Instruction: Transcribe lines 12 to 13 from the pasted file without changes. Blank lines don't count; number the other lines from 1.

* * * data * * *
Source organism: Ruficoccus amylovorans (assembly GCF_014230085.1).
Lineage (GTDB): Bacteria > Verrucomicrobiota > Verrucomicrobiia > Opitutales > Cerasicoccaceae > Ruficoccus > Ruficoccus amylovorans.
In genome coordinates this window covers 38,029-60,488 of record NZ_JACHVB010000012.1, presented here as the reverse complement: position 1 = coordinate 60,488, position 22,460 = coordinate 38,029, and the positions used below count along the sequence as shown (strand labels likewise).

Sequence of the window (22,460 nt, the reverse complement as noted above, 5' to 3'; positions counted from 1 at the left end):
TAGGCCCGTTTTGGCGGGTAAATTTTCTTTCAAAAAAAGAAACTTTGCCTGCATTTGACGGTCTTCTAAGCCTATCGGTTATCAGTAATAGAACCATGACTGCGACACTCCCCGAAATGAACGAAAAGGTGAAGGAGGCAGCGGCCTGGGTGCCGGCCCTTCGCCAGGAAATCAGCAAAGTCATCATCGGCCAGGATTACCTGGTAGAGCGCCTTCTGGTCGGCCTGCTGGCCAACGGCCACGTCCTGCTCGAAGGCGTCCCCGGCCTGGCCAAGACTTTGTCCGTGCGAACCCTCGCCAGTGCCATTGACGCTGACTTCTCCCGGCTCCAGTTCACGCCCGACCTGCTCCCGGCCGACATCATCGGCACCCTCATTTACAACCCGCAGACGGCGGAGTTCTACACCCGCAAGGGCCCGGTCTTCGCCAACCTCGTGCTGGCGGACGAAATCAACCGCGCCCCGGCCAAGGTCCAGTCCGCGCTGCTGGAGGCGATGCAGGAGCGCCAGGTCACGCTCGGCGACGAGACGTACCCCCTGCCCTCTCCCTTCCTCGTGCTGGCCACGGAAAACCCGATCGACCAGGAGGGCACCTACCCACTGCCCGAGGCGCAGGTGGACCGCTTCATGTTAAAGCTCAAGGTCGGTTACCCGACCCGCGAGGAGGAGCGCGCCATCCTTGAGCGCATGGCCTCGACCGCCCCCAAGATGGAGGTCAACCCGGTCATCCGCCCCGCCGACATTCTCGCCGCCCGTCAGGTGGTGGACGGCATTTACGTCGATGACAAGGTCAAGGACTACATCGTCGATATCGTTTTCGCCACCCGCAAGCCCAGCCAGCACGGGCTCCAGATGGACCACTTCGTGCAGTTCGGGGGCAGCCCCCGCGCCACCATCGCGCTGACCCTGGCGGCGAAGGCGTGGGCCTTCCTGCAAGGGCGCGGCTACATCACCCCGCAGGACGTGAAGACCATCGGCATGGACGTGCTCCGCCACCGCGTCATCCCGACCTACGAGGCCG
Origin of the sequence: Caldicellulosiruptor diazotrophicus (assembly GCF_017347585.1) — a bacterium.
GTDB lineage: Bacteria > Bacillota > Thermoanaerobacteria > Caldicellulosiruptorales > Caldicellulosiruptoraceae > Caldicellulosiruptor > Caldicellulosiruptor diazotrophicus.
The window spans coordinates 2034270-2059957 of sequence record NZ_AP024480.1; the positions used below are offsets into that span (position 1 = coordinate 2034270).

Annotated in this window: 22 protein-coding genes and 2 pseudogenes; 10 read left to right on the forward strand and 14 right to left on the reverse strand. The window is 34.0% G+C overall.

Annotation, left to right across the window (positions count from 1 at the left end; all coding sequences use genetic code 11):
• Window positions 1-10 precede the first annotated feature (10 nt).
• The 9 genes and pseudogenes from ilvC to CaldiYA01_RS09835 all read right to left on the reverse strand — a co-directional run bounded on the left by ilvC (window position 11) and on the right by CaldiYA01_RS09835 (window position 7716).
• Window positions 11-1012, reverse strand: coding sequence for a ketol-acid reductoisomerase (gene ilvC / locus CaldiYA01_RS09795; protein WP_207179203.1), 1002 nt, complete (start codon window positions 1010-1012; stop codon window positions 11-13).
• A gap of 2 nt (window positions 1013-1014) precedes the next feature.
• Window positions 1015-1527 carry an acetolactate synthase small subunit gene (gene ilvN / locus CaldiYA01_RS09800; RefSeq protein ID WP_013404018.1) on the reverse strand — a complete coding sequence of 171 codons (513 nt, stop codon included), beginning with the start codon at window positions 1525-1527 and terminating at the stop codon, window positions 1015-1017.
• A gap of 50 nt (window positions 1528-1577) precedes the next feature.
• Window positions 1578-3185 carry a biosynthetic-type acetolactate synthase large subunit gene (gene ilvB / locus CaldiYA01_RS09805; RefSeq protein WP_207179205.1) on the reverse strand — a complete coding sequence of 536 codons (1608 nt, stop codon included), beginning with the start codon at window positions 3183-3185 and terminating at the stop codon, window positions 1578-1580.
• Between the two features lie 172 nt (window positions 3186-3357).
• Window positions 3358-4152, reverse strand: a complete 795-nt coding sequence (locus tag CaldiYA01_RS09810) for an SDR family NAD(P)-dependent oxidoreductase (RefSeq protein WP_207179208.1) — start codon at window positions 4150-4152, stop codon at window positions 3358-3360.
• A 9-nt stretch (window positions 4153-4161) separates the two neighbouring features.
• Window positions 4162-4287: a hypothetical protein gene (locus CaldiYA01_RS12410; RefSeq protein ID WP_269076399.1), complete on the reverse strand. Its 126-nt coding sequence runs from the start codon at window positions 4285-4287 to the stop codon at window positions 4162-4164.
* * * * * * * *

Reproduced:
• The 9 genes and pseudogenes from ilvC to CaldiYA01_RS09835 all read right to left on the reverse strand — a co-directional run bounded on the left by ilvC (window position 11) and on the right by CaldiYA01_RS09835 (window position 7716).
• Window positions 11-1012, reverse strand: coding sequence for a ketol-acid reductoisomerase (gene ilvC / locus CaldiYA01_RS09795; protein WP_207179203.1), 1002 nt, complete (start codon window positions 1010-1012; stop codon window positions 11-13).